Nuisance and Harmful Algae

Harmful Microcystis aeruginosa bloom

Climate change is driving algal blooms which are of concern in water supply systems due to their potential to release harmful toxins and nuisance taste and odour compounds and their adverse impact on treatment processes. Of particular concern notorious cyanobacteria, commonly known as "blue-green algae" which are known to form these "harmful algal blooms (HABs). Waste stabilisation ponds, used for the advanced treatment of wastewater, are also highly susceptible to algal activity which can limit recycled water production.

The AOM Lab are involved in projects relating to the sensitive detection of algal blooms to provide early warning to water treatment plant managers, in developing and applying advanced characterisation techniques to determine cell and algal organic matter properties, and in the development of innovative separation processes to enhance their removal from water supplies, where we work from lab to pilot scales.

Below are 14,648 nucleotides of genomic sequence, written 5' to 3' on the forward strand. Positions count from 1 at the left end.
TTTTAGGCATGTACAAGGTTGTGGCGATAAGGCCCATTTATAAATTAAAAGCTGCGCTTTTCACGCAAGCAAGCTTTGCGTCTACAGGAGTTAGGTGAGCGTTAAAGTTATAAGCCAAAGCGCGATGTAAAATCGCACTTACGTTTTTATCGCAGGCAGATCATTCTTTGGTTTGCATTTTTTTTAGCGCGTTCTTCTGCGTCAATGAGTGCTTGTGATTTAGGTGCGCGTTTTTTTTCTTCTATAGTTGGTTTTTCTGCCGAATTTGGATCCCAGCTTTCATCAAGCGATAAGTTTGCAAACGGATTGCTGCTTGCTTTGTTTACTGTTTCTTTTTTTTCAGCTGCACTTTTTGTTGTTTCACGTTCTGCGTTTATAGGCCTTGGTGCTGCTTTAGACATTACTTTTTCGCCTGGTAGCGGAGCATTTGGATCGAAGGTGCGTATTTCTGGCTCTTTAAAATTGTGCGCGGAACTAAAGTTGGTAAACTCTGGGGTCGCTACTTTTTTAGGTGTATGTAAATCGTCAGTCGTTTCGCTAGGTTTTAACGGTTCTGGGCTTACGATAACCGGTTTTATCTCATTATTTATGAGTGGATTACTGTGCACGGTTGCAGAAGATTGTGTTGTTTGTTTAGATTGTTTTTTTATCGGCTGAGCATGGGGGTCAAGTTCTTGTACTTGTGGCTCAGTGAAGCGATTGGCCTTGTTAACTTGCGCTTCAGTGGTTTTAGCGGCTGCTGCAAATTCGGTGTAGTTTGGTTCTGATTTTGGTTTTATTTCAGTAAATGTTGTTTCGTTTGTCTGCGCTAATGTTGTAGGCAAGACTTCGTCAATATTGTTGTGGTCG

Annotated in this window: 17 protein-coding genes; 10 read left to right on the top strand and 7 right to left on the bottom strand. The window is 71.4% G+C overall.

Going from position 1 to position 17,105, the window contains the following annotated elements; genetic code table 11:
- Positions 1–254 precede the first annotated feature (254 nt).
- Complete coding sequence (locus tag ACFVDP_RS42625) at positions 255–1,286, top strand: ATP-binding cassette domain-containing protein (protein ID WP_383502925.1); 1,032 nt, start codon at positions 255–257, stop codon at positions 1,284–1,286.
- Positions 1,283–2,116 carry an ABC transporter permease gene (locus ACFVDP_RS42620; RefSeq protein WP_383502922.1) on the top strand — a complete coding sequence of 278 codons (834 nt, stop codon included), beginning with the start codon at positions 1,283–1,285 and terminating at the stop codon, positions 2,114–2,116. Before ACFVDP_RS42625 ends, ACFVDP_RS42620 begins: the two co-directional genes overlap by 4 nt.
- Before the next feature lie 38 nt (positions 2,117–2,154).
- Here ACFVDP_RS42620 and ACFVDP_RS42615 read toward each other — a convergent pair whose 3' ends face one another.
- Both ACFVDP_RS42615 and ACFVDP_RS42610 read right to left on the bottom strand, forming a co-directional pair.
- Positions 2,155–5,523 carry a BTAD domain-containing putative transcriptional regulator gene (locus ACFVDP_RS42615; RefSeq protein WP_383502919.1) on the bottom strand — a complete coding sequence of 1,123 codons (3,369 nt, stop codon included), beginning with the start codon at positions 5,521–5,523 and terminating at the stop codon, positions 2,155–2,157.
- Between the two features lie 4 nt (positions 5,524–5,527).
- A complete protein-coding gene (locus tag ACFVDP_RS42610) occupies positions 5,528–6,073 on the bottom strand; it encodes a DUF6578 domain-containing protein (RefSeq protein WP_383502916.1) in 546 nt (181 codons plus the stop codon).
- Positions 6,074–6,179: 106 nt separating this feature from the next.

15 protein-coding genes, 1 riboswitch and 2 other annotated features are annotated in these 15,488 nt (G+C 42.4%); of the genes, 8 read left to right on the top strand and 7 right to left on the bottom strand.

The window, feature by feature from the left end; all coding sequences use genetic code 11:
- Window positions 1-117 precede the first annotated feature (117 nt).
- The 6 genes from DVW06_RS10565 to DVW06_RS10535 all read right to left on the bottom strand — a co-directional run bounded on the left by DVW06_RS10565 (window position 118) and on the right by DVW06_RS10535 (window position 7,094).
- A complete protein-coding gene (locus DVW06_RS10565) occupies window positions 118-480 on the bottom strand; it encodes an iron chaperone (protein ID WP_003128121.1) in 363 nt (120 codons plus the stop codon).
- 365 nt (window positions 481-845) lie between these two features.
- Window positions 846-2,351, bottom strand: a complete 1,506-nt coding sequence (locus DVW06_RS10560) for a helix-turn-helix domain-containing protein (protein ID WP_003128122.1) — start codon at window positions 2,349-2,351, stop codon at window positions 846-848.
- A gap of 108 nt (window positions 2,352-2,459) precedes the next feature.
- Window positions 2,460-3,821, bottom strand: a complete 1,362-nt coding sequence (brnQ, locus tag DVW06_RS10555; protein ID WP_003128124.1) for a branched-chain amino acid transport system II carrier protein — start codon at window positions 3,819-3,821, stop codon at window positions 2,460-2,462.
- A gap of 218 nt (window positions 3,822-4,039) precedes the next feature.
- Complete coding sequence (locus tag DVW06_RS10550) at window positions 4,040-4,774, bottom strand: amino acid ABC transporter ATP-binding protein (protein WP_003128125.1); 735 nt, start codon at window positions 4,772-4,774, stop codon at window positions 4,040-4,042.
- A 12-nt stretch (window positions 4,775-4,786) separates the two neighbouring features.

Recently, A/Prof Rita Henderson, leader of the AOM Lab, helped establish the Nuisance and Harmful Algae Science-Practice Partnership (NHASP) in collaboration with colleagues in the UNSW Water Research Centre and Melbourne Water. For further information on this initiative, see:                              


Image: Harmful Microcystis aeruginosa bloom in South Australia in January 2018 (Photo credit: Florence Choo)


To see our current projects in this stream, click here


To see our past projects in this stream, click here


For opportunities in nuisance and harmful algae projects, see here


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